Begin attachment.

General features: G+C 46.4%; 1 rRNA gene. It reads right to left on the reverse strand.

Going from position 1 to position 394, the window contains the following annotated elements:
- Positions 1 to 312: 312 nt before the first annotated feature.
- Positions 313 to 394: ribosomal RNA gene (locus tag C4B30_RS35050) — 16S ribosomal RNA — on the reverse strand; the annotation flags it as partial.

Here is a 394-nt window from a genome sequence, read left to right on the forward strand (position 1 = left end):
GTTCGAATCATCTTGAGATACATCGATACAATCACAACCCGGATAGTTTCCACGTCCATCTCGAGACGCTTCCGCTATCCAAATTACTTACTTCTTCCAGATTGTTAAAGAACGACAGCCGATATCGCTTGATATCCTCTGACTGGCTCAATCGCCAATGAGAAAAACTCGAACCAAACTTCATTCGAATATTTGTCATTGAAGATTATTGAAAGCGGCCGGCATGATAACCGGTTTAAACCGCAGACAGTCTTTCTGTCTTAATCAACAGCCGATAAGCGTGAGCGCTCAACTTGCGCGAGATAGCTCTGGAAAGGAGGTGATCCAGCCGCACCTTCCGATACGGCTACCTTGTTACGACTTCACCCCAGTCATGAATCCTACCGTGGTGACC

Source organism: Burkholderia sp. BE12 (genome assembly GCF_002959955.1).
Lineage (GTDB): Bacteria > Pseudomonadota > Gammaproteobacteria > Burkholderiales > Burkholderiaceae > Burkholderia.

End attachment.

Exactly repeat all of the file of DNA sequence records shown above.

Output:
General features: G+C 46.4%; 1 rRNA gene. It reads right to left on the reverse strand.

Going from position 1 to position 394, the window contains the following annotated elements:
- Positions 1 to 312: 312 nt before the first annotated feature.
- Positions 313 to 394: ribosomal RNA gene (locus tag C4B30_RS35050) — 16S ribosomal RNA — on the reverse strand; the annotation flags it as partial.

Here is a 394-nt window from a genome sequence, read left to right on the forward strand (position 1 = left end):
GTTCGAATCATCTTGAGATACATCGATACAATCACAACCCGGATAGTTTCCACGTCCATCTCGAGACGCTTCCGCTATCCAAATTACTTACTTCTTCCAGATTGTTAAAGAACGACAGCCGATATCGCTTGATATCCTCTGACTGGCTCAATCGCCAATGAGAAAAACTCGAACCAAACTTCATTCGAATATTTGTCATTGAAGATTATTGAAAGCGGCCGGCATGATAACCGGTTTAAACCGCAGACAGTCTTTCTGTCTTAATCAACAGCCGATAAGCGTGAGCGCTCAACTTGCGCGAGATAGCTCTGGAAAGGAGGTGATCCAGCCGCACCTTCCGATACGGCTACCTTGTTACGACTTCACCCCAGTCATGAATCCTACCGTGGTGACC

Source organism: Burkholderia sp. BE12 (genome assembly GCF_002959955.1).
Lineage (GTDB): Bacteria > Pseudomonadota > Gammaproteobacteria > Burkholderiales > Burkholderiaceae > Burkholderia.